ProTip: Look at your tooling from a 90-degree angle so that your swivel knife can stay perpendicular to the leather. Looking directly on often results in overcompensating by angling your swivel knife to see what it is doing, which makes it hard to control and creates undercutting. Move your body to adapt to the tool rather than the other way around.
ProTip: This is a good time to make sure that you have ample lighting. If you can’t see the tracings you made because it’s too dark or your hand shadows the light source, fix that issue to the best of your ability early. Proper lighting makes the following steps much, much easier.
A Quick Intermission: Stamping Tips Before You Get Started
In addition to proper lighting, you want to make sure that you have a solid surface underneath your leather before stamping, which can help create more emphasis with the impressions.
The purpose of stamping is to help bring a flat design to life. When using leather stamping tools, you will want to hold them with your middle finger and thumb of your off-hand roughly a half-inch from the face of the stamp end of the tool for control. You will use the mallet in your dominant hand to strike the flat tip of the handle to leave an impression on the leather. Generally speaking, there are two different techniques that you are going to use with these stamping tools:
A single impression - This is used for the camouflage tool, the veiner, and the seeder. With these tools, you’ll want to hold the tool steady and make a single impression, even if that means hitting the stamp a few times. How hard you hit the stamp and how moist your leather is will determine the depth and clarity of your stamping impression. Often these are used as an angle to get only a partial impression to fill the appropriate depth of the space.
A texturing impression - This is used for the pear shader, the beveler, and the backgrounding tool to create textures. Holding the handle of the stamp between your middle finger and thumb roughly half of an inch back from the impression, you’re looking to make almost a jackhammering motion with the stamp. You’ll want your grip on the stamp to be firm enough to maintain control, but not so firm that the stamp can’t slide through your fingers a bit as you strike it. The goal of this technique is to create uniform shading rather than a single impression. Typically these stamps are held at a 90-degree angle from the leather and remain somewhat vertical.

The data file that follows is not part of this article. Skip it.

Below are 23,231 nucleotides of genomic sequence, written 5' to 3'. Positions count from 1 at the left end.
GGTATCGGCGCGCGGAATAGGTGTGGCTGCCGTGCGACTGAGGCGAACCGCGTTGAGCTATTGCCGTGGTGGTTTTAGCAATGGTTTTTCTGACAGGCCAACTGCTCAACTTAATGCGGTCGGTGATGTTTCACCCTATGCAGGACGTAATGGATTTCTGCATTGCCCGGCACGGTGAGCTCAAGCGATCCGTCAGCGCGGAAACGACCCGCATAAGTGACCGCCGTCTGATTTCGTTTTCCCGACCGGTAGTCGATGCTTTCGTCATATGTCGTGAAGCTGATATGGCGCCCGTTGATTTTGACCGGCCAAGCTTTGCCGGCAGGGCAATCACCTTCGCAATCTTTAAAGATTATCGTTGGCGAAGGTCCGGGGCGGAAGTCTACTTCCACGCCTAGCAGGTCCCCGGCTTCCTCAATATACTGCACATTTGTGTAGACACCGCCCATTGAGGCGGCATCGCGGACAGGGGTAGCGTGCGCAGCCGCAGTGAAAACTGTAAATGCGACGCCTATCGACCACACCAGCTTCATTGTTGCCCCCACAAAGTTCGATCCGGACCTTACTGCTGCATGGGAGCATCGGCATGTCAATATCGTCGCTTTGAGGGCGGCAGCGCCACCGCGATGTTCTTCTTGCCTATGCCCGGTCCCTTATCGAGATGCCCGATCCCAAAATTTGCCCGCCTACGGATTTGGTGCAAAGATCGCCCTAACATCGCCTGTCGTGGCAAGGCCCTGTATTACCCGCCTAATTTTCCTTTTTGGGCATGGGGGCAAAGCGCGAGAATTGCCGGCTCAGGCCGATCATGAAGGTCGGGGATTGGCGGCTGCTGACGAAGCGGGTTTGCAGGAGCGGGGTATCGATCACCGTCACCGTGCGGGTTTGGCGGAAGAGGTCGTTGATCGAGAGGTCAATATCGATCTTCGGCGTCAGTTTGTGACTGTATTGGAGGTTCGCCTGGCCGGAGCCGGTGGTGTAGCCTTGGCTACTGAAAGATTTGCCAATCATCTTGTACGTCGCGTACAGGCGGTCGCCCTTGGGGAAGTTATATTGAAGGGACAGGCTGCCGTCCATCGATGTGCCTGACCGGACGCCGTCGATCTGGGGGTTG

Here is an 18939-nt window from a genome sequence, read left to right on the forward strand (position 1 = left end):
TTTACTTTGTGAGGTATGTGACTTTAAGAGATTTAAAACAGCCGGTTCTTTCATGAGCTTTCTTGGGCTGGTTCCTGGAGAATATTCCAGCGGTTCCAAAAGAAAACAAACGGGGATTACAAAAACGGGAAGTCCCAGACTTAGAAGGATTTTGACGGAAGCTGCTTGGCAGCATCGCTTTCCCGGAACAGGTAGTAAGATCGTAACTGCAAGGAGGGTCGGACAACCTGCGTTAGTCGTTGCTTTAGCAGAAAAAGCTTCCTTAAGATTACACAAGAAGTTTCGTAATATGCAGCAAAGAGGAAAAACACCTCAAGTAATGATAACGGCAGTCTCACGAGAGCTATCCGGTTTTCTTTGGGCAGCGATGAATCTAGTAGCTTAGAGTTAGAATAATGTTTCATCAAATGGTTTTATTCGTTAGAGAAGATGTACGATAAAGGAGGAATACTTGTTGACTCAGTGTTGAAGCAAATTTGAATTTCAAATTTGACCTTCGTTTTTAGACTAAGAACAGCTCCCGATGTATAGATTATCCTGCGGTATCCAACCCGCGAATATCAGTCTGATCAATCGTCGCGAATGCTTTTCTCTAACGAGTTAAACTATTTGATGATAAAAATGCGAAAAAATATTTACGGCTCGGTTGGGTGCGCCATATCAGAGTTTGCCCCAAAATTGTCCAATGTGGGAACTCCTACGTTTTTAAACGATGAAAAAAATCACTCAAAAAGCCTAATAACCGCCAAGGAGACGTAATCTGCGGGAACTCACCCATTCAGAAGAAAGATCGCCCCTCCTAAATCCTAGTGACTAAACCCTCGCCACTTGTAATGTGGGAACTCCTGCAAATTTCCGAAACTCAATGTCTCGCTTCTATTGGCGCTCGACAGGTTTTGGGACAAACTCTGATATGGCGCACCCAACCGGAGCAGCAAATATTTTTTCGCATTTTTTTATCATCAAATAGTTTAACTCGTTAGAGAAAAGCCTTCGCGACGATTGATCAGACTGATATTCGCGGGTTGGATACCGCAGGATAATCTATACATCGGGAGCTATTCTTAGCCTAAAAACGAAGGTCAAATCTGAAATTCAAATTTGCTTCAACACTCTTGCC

ProTip: The first time you use any of these tools they may not do exactly what you’re hoping, particularly when trying to create smooth, seamless textures. As with anything, you get better with practice, but it may not look perfect when you’re getting started. Before stamping any of these individual tools on your cut pattern, you might consider dampening a scrap of leather and practicing on that first to get some control with the tools and see how they work.
Step 4: The Camouflage Tool
This tool is used to create visual movement and flow in tooled floral pieces. The camouflage tool looks a bit like a crescent moon with a lined texture and is typically used in these types of designs at an angle.
The steepness of the angle is dictated by the width of the area you are stamping because you'll want to use a partial impression of the face of the tool without going past your cut line. Typically with the camouflage tool, you are looking to create a sequence of single, clean impressions to bring texture and flow to curves.
Step 5: The Pear Shader
The pear shader is typically used to create depth and shadows in more open areas of a design, such as within the petals of a flower. The goal here is to make many light strikes with the tool that create texture while attempting to blend the pattern so you don’t see any individual strikes. You may find it helpful to lightly rotate the tool as you hit it to prevent an obvious pattern in your stamping with this tool.
ProTip: If you are getting really deep impressions with your pear shader, you may be hitting it too hard, or your leather might be too wet. Stamping tools have trouble gliding across the surface of leather that is too wet and get stuck, like trying to fight through a bog. If your design looks like you hit it repeatedly with a ball-peen hammer, you may just need more practice, but it also could be that you should let the leather dry a bit.
Step 6: The Beveling Tool
Many leather workers have a love/hate relationship with the beveler. When stamping designs, you will likely bevel every line that you cut with the swivel knife… which is often quite a few lines! The beveler is responsible for adding much of the depth and shading to the design, turning it into a three-dimensional piece of art.